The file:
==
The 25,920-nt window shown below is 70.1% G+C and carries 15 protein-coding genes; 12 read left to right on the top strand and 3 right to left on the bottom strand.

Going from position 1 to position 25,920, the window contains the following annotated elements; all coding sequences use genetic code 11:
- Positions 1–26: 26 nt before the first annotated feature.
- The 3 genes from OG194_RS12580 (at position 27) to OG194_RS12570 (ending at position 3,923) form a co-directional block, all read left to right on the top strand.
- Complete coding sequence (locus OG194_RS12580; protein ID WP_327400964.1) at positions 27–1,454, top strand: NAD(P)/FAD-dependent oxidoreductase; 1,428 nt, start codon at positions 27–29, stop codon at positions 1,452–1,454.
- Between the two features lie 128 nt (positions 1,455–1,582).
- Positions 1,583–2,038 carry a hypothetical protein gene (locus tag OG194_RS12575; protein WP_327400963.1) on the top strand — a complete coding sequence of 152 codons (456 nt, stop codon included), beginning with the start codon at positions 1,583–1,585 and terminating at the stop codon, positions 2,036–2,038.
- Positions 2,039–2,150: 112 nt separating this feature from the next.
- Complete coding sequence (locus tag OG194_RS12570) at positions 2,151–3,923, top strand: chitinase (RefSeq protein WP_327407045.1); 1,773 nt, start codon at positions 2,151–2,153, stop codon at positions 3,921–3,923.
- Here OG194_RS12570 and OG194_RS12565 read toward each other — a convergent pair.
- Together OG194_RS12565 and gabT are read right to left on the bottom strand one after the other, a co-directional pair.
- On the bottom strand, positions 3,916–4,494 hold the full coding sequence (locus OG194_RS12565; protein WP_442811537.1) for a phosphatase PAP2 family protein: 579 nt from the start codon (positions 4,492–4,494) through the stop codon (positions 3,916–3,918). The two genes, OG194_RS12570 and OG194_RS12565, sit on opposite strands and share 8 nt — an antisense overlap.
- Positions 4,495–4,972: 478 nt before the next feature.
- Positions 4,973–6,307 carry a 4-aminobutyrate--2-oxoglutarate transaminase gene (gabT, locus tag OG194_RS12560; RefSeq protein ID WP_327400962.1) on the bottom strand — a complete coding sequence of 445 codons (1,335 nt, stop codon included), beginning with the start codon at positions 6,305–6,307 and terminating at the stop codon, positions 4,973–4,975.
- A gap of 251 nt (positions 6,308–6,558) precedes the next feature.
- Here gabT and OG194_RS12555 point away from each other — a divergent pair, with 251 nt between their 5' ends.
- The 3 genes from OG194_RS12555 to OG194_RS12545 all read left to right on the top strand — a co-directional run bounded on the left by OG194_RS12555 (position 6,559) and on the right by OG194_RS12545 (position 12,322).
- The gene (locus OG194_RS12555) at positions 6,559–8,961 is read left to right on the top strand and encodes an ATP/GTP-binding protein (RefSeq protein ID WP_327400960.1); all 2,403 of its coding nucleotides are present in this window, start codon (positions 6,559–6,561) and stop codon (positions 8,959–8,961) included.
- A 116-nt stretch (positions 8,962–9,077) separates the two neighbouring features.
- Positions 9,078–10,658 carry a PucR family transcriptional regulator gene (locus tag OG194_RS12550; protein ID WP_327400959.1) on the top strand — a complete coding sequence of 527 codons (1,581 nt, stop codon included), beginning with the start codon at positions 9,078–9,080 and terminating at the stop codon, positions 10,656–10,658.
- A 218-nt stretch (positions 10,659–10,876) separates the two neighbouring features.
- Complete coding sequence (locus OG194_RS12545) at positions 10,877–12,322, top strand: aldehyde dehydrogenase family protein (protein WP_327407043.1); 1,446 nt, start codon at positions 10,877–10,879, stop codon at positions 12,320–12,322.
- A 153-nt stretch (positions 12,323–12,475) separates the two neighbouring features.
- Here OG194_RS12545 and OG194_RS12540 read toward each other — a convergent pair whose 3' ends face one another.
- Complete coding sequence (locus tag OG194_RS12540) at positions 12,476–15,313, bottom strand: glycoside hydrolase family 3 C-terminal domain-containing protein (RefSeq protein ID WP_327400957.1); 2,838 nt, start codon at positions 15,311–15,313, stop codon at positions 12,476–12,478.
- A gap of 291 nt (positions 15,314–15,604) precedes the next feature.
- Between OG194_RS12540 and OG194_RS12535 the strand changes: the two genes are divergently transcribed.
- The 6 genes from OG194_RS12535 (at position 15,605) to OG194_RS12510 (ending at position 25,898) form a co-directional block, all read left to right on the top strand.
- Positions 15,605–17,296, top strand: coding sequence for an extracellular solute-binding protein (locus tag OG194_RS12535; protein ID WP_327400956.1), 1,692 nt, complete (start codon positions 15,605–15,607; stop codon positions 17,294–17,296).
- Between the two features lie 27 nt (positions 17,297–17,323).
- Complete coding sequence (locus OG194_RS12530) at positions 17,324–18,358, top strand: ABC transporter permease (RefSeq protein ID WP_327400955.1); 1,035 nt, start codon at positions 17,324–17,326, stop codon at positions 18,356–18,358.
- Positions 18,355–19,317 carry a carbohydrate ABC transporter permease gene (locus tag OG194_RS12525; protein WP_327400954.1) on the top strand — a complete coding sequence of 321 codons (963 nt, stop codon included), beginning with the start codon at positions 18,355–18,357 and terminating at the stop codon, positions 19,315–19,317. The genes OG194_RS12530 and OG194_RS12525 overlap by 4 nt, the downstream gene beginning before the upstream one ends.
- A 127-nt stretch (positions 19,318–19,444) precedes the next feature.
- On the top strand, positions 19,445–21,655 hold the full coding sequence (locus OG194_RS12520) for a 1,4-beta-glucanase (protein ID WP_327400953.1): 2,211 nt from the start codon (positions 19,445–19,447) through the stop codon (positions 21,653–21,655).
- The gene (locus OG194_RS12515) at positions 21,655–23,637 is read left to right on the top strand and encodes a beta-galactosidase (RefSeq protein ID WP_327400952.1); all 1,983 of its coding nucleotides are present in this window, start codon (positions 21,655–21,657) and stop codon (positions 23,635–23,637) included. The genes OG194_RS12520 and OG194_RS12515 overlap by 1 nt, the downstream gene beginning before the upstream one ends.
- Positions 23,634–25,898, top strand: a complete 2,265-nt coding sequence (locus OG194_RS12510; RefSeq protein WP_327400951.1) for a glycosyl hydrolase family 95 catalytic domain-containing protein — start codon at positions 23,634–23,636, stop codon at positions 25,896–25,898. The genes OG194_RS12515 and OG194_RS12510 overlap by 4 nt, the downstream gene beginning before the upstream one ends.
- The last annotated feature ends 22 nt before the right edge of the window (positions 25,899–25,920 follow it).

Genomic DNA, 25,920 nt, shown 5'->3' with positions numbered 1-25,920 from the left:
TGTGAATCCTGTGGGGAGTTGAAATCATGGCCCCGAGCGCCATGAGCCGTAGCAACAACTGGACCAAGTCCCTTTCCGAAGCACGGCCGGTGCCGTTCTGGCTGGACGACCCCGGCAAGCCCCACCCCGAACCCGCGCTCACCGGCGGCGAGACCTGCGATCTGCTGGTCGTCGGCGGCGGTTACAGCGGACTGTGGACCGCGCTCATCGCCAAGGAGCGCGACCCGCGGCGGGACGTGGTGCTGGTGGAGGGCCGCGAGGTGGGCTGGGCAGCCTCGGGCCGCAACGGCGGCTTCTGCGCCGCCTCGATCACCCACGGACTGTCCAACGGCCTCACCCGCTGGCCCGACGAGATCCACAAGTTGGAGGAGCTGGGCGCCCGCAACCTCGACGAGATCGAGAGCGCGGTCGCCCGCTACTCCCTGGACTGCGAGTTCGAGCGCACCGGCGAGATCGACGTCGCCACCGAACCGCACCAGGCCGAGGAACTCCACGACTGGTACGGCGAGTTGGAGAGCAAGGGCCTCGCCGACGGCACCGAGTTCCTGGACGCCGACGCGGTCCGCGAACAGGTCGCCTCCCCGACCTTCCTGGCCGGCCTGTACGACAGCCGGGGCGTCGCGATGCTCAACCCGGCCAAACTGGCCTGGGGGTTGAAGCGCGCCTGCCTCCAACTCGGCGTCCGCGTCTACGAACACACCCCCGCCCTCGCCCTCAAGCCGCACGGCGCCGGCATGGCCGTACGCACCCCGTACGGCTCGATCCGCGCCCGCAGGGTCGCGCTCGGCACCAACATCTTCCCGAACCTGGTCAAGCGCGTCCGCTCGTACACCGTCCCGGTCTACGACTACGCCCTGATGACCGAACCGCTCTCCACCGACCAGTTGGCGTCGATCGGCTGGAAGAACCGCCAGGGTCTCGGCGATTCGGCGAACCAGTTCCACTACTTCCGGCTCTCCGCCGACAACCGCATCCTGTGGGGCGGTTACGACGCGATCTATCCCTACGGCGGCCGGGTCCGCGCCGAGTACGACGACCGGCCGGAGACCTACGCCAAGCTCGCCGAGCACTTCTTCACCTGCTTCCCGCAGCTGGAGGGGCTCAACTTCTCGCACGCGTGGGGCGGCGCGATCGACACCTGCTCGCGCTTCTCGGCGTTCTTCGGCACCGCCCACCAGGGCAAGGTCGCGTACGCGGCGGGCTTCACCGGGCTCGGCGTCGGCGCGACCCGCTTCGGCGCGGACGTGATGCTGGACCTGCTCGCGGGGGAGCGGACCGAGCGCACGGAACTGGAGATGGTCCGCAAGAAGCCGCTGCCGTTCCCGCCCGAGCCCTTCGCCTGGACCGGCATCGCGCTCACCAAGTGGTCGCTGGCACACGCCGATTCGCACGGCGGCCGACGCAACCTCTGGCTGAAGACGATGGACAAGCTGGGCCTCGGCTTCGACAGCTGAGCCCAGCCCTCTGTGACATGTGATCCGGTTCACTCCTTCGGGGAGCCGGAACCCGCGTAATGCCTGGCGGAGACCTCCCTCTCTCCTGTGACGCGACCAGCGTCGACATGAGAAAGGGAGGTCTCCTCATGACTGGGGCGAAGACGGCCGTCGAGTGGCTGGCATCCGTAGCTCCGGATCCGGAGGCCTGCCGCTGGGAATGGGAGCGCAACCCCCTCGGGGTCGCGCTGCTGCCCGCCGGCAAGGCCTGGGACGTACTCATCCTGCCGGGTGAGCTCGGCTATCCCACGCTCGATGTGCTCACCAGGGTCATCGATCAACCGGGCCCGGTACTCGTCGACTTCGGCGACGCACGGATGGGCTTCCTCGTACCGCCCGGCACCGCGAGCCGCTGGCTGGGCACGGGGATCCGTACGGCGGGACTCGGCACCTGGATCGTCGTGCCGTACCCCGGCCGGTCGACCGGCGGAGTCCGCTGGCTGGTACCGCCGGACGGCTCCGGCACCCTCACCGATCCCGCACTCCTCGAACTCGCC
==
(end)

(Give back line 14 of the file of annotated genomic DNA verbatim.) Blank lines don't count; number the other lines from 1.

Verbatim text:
- Positions 4,973–6,307 carry a 4-aminobutyrate--2-oxoglutarate transaminase gene (gabT, locus tag OG194_RS12560; RefSeq protein ID WP_327400962.1) on the bottom strand — a complete coding sequence of 445 codons (1,335 nt, stop codon included), beginning with the start codon at positions 6,305–6,307 and terminating at the stop codon, positions 4,973–4,975.